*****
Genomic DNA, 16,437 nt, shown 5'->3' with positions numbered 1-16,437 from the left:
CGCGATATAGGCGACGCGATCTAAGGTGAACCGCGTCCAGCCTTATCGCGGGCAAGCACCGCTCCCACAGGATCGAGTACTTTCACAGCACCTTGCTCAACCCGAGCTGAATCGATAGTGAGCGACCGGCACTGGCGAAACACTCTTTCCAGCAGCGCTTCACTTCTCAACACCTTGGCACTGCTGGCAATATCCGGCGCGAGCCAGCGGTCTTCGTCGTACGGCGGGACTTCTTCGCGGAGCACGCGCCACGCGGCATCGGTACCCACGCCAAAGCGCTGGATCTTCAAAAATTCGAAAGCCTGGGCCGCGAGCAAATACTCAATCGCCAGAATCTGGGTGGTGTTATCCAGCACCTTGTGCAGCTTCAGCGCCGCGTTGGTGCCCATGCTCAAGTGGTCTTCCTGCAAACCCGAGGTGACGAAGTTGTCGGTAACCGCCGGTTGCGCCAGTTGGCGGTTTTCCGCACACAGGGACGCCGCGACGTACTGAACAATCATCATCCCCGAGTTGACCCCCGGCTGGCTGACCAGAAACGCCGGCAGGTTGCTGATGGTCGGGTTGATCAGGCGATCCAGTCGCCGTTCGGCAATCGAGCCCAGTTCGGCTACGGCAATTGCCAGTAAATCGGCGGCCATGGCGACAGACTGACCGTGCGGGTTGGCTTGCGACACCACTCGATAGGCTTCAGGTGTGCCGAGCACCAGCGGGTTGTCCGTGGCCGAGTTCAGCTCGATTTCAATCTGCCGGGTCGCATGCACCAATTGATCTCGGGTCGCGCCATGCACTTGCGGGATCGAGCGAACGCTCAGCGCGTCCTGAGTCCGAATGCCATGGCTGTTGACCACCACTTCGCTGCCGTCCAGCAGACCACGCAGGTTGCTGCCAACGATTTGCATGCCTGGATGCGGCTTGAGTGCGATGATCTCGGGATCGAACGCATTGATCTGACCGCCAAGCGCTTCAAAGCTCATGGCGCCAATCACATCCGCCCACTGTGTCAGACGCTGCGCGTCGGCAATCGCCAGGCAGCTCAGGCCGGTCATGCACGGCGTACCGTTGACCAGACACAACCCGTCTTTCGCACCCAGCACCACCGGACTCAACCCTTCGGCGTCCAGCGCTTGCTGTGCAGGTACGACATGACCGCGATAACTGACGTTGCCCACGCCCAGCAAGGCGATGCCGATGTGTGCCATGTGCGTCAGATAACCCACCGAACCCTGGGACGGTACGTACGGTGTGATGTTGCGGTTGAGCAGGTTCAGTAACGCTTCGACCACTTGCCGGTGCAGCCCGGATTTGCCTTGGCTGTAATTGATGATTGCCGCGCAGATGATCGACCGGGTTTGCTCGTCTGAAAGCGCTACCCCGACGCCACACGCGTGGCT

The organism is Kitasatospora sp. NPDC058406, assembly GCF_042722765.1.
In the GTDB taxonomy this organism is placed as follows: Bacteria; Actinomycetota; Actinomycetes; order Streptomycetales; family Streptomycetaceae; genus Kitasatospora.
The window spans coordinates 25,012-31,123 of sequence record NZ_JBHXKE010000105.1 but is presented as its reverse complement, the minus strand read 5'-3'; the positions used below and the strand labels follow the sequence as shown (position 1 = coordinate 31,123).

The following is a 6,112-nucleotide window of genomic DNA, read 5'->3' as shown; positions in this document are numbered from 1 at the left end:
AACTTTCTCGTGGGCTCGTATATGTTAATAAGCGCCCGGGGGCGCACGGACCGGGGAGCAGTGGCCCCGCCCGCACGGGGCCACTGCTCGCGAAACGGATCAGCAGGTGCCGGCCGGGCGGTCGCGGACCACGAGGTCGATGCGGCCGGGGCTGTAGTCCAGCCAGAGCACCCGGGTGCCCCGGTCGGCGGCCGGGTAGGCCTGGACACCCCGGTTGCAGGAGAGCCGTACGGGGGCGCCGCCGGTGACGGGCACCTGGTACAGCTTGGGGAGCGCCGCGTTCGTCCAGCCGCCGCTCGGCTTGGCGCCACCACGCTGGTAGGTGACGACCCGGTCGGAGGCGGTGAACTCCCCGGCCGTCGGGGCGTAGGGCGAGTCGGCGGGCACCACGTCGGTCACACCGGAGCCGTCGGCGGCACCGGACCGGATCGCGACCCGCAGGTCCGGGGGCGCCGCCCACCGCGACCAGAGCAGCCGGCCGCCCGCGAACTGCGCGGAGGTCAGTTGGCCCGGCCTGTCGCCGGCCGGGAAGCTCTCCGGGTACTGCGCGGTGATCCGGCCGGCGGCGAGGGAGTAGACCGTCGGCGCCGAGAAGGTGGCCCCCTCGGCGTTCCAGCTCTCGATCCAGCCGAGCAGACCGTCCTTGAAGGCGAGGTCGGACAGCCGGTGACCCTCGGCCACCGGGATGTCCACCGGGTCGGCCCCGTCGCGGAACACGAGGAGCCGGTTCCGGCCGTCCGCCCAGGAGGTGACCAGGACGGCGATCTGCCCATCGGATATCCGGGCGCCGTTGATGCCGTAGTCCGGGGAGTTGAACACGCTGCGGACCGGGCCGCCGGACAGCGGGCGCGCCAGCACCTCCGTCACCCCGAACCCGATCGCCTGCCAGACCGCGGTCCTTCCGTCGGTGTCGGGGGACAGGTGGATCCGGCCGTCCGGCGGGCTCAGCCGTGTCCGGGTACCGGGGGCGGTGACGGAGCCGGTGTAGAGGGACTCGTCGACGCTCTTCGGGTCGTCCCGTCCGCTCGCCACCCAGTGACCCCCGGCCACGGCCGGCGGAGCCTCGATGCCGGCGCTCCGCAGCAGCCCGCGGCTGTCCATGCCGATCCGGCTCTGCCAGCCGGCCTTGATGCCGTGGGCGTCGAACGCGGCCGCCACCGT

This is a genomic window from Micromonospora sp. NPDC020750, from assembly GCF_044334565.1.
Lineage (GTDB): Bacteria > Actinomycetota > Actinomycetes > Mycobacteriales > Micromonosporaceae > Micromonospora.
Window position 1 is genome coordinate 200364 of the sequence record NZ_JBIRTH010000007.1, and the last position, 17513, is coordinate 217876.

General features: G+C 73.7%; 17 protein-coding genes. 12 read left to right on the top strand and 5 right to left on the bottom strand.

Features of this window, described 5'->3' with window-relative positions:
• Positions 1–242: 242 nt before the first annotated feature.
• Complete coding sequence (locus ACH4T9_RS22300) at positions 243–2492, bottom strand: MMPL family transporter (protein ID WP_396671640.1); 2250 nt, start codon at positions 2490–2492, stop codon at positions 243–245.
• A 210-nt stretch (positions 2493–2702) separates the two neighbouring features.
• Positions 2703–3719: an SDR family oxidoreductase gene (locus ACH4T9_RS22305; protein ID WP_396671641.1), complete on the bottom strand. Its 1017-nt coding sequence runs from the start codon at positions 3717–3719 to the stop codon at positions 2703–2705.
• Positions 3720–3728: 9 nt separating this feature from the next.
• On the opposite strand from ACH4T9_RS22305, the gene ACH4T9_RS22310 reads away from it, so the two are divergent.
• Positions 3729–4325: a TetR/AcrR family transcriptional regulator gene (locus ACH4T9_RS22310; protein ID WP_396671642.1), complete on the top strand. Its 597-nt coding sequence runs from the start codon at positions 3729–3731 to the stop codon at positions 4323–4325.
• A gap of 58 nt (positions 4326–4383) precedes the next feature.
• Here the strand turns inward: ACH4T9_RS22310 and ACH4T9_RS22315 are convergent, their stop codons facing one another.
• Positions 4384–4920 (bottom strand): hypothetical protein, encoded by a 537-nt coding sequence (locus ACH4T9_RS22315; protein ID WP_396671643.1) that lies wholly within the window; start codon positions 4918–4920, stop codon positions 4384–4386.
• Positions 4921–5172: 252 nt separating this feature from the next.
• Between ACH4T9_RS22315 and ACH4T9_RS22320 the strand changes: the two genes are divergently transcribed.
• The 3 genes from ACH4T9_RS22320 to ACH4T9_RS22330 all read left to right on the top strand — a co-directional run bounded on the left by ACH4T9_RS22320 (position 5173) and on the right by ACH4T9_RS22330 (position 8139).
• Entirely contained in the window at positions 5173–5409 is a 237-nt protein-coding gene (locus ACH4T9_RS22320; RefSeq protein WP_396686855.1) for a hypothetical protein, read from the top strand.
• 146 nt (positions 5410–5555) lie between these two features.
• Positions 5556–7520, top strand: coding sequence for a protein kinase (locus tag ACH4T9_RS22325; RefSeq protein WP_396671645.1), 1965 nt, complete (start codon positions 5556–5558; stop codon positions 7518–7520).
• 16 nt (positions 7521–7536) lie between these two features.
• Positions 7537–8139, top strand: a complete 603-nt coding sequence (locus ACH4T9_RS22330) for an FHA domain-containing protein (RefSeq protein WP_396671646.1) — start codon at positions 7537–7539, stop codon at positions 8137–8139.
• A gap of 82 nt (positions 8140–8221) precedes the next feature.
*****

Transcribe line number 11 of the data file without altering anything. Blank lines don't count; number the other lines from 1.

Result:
General features: G+C 73.7%; 17 protein-coding genes. 12 read left to right on the top strand and 5 right to left on the bottom strand.